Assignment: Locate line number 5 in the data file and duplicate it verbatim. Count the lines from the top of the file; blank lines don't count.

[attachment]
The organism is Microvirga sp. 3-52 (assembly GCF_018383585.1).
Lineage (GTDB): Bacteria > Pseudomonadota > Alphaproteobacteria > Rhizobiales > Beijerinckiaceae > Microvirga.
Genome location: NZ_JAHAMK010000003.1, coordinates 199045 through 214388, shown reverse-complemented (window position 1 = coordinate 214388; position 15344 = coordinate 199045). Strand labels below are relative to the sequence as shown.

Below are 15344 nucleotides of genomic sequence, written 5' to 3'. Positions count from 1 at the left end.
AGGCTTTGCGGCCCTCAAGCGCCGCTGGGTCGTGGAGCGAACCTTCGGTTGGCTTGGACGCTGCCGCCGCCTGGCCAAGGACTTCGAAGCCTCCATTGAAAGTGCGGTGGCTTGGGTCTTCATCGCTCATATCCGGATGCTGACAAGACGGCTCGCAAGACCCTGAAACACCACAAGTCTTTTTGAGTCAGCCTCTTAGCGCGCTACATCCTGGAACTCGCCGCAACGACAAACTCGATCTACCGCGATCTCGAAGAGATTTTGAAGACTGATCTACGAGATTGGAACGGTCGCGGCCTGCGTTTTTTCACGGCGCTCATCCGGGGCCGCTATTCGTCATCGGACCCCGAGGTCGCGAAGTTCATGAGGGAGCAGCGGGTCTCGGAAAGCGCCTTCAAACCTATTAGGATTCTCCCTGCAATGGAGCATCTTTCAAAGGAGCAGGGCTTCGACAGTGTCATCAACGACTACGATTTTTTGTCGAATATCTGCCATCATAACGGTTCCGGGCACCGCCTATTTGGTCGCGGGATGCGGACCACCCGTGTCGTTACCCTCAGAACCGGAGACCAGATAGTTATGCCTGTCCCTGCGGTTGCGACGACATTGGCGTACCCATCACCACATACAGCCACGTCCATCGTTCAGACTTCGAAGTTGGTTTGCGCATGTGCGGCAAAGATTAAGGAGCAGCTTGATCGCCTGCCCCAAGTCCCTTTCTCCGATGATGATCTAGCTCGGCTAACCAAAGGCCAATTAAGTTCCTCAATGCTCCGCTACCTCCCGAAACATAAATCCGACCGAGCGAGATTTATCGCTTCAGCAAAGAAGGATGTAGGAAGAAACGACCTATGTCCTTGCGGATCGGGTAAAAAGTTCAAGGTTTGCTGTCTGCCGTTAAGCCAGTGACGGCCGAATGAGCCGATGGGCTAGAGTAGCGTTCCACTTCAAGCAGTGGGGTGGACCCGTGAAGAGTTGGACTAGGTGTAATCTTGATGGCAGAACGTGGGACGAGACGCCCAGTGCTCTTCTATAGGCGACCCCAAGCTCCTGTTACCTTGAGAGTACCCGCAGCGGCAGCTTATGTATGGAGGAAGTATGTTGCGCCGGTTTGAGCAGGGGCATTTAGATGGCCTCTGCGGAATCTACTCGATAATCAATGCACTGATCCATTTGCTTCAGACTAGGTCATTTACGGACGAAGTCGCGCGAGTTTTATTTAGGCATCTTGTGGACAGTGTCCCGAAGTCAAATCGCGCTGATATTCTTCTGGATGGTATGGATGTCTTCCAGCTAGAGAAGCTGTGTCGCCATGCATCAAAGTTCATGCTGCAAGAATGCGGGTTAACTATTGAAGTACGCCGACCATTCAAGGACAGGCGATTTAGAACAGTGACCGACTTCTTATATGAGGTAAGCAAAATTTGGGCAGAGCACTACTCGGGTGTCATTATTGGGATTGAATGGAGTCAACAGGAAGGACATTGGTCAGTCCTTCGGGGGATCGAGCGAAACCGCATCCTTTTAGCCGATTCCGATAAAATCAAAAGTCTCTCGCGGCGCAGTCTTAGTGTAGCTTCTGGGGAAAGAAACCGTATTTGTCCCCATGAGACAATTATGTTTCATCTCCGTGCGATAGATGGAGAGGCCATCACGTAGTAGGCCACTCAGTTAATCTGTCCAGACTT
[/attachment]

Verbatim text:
AGGCTTTGCGGCCCTCAAGCGCCGCTGGGTCGTGGAGCGAACCTTCGGTTGGCTTGGACGCTGCCGCCGCCTGGCCAAGGACTTCGAAGCCTCCATTGAAAGTGCGGTGGCTTGGGTCTTCATCGCTCATATCCGGATGCTGACAAGACGGCTCGCAAGACCCTGAAACACCACAAGTCTTTTTGAGTCAGCCTCTTAGCGCGCTACATCCTGGAACTCGCCGCAACGACAAACTCGATCTACCGCGATCTCGAAGAGATTTTGAAGACTGATCTACGAGATTGGAACGGTCGCGGCCTGCGTTTTTTCACGGCGCTCATCCGGGGCCGCTATTCGTCATCGGACCCCGAGGTCGCGAAGTTCATGAGGGAGCAGCGGGTCTCGGAAAGCGCCTTCAAACCTATTAGGATTCTCCCTGCAATGGAGCATCTTTCAAAGGAGCAGGGCTTCGACAGTGTCATCAACGACTACGATTTTTTGTCGAATATCTGCCATCATAACGGTTCCGGGCACCGCCTATTTGGTCGCGGGATGCGGACCACCCGTGTCGTTACCCTCAGAACCGGAGACCAGATAGTTATGCCTGTCCCTGCGGTTGCGACGACATTGGCGTACCCATCACCACATACAGCCACGTCCATCGTTCAGACTTCGAAGTTGGTTTGCGCATGTGCGGCAAAGATTAAGGAGCAGCTTGATCGCCTGCCCCAAGTCCCTTTCTCCGATGATGATCTAGCTCGGCTAACCAAAGGCCAATTAAGTTCCTCAATGCTCCGCTACCTCCCGAAACATAAATCCGACCGAGCGAGATTTATCGCTTCAGCAAAGAAGGATGTAGGAAGAAACGACCTATGTCCTTGCGGATCGGGTAAAAAGTTCAAGGTTTGCTGTCTGCCGTTAAGCCAGTGACGGCCGAATGAGCCGATGGGCTAGAGTAGCGTTCCACTTCAAGCAGTGGGGTGGACCCGTGAAGAGTTGGACTAGGTGTAATCTTGATGGCAGAACGTGGGACGAGACGCCCAGTGCTCTTCTATAGGCGACCCCAAGCTCCTGTTACCTTGAGAGTACCCGCAGCGGCAGCTTATGTATGGAGGAAGTATGTTGCGCCGGTTTGAGCAGGGGCATTTAGATGGCCTCTGCGGAATCTACTCGATAATCAATGCACTGATCCATTTGCTTCAGACTAGGTCATTTACGGACGAAGTCGCGCGAGTTTTATTTAGGCATCTTGTGGACAGTGTCCCGAAGTCAAATCGCGCTGATATTCTTCTGGATGGTATGGATGTCTTCCAGCTAGAGAAGCTGTGTCGCCATGCATCAAAGTTCATGCTGCAAGAATGCGGGTTAACTATTGAAGTACGCCGACCATTCAAGGACAGGCGATTTAGAACAGTGACCGACTTCTTATATGAGGTAAGCAAAATTTGGGCAGAGCACTACTCGGGTGTCATTATTGGGATTGAATGGAGTCAACAGGAAGGACATTGGTCAGTCCTTCGGGGGATCGAGCGAAACCGCATCCTTTTAGCCGATTCCGATAAAATCAAAAGTCTCTCGCGGCGCAGTCTTAGTGTAGCTTCTGGGGAAAGAAACCGTATTTGTCCCCATGAGACAATTATGTTTCATCTCCGTGCGATAGATGGAGAGGCCATCACGTAGTAGGCCACTCAGTTAATCTGTCCAGACTT